Naome Kakunguwo: Zimbabwean Grandmother Facing Removal
After 13 years in the UK, 60-year-old Naome is facing forced removal on Friday 27 June. She may never see her daughter and grandchildren again. Her support group in Liverpool is trying to mount a legal challenge, but they need more time. That's where you can help. Naome is asking that you take action to stop her flight, so the lawyers can prepare a case.
Urgently got to Naome's campaign page <>here . . . .
More than 1,000 killed in Iraq Violence in June
At least 1,000 people, mainly civilians, have been killed and roughly the same number injured in fighting and other violence in Iraq in June as Sunni militants swept through the north, the United Nations said on Tuesday. Victims include a number of confirmed summary executions committed by forces of the Islamic State of Iraq and the Levant (ISIL) and prisoners killed by retreating Iraqi forces.
At least 757 civilians were killed and 599 injured in the northern provinces of Nineveh, Diyala and Saladdin from June 5-22, U.N. human rights spokesman Rupert Colville told a news briefing."This figure - which should be viewed very much as a minimum - includes a number of verified summary executions and extra-judicial killings of civilians, police, and soldiers who were hors combat," he said. Others died in shelling and cross-fire. At least another 318 people were killed and 590 injured during the same period in Baghdad and areas to the south.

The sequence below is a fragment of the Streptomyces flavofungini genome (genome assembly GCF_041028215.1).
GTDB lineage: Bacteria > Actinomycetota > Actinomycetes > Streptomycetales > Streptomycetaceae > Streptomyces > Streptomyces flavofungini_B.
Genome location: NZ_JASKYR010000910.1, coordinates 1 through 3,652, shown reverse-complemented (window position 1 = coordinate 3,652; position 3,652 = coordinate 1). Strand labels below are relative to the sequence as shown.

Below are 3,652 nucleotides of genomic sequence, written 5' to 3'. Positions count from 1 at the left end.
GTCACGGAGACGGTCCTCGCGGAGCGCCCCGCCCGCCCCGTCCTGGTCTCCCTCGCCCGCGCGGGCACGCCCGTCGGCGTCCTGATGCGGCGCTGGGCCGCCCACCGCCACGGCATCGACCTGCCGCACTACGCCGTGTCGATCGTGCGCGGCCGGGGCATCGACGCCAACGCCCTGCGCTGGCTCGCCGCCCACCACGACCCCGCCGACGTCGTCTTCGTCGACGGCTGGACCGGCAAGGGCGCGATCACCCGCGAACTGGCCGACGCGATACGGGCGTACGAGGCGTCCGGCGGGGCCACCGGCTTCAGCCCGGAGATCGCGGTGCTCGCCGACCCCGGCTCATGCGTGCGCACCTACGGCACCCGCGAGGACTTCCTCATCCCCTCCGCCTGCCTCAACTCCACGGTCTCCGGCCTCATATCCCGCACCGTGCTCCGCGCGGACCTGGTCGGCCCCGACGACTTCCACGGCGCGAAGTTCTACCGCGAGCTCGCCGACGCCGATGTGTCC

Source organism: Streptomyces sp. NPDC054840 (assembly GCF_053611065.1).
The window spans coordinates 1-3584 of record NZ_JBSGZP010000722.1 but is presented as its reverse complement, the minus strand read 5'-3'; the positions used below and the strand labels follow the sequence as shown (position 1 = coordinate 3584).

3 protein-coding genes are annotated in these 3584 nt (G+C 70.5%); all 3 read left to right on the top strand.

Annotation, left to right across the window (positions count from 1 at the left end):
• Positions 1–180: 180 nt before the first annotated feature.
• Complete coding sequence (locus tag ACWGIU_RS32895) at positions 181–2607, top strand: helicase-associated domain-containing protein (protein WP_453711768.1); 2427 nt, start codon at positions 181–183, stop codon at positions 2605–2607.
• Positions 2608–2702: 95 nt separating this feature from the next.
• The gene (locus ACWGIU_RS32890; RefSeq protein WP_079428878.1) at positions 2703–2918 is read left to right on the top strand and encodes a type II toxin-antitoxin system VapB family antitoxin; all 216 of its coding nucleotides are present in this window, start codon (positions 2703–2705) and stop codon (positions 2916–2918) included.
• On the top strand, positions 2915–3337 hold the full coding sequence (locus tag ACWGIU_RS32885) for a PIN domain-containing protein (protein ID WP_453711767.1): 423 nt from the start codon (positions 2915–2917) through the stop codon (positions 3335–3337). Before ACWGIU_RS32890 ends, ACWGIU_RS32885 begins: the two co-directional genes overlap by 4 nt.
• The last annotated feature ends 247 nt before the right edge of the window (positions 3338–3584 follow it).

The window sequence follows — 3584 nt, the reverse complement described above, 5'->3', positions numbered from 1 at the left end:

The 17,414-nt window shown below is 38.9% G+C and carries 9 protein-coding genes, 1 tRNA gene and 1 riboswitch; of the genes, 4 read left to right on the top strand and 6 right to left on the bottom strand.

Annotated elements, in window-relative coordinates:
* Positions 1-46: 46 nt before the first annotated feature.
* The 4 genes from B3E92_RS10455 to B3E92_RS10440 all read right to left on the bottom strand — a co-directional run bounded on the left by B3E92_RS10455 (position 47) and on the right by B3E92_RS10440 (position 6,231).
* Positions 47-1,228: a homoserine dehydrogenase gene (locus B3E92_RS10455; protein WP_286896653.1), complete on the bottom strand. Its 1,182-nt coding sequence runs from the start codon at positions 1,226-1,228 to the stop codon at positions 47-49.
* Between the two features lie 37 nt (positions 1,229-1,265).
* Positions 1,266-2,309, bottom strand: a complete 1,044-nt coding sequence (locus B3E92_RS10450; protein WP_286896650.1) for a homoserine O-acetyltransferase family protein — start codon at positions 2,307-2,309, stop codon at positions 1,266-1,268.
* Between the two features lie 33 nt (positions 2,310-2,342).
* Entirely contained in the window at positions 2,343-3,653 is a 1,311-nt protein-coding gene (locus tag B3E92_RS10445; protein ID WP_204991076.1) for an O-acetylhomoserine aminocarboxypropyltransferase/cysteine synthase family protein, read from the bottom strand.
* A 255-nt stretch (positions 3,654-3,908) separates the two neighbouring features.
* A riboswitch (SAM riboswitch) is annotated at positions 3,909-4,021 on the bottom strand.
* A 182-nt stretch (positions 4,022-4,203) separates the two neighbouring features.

Read more: Alert Net, <> 24/06/14
Serco Apology After Dismissals Related to Yarl's Wood Allegations
Outsourcing firm Serco has apologised after disclosing that 10 of its staff had been dismissed in relation to allegations of improper sexual contact with female detainees at the Yarl's Wood immigration detention centre.
Appearing before the Commons home affairs committee, Serco executives said that the dismissals related to eight separate cases – out of a total of 31 which had been investigated – at the centre in Bedfordshire over the past seven years.
The chief executive of Serco's UK central government division, Dr Bob McGuiness, said: "We set very high standards for ourselves and our staff. On those instances where we have fallen short of the standards that we have set for ourselves, I absolutely am sorry and apologise for these cases."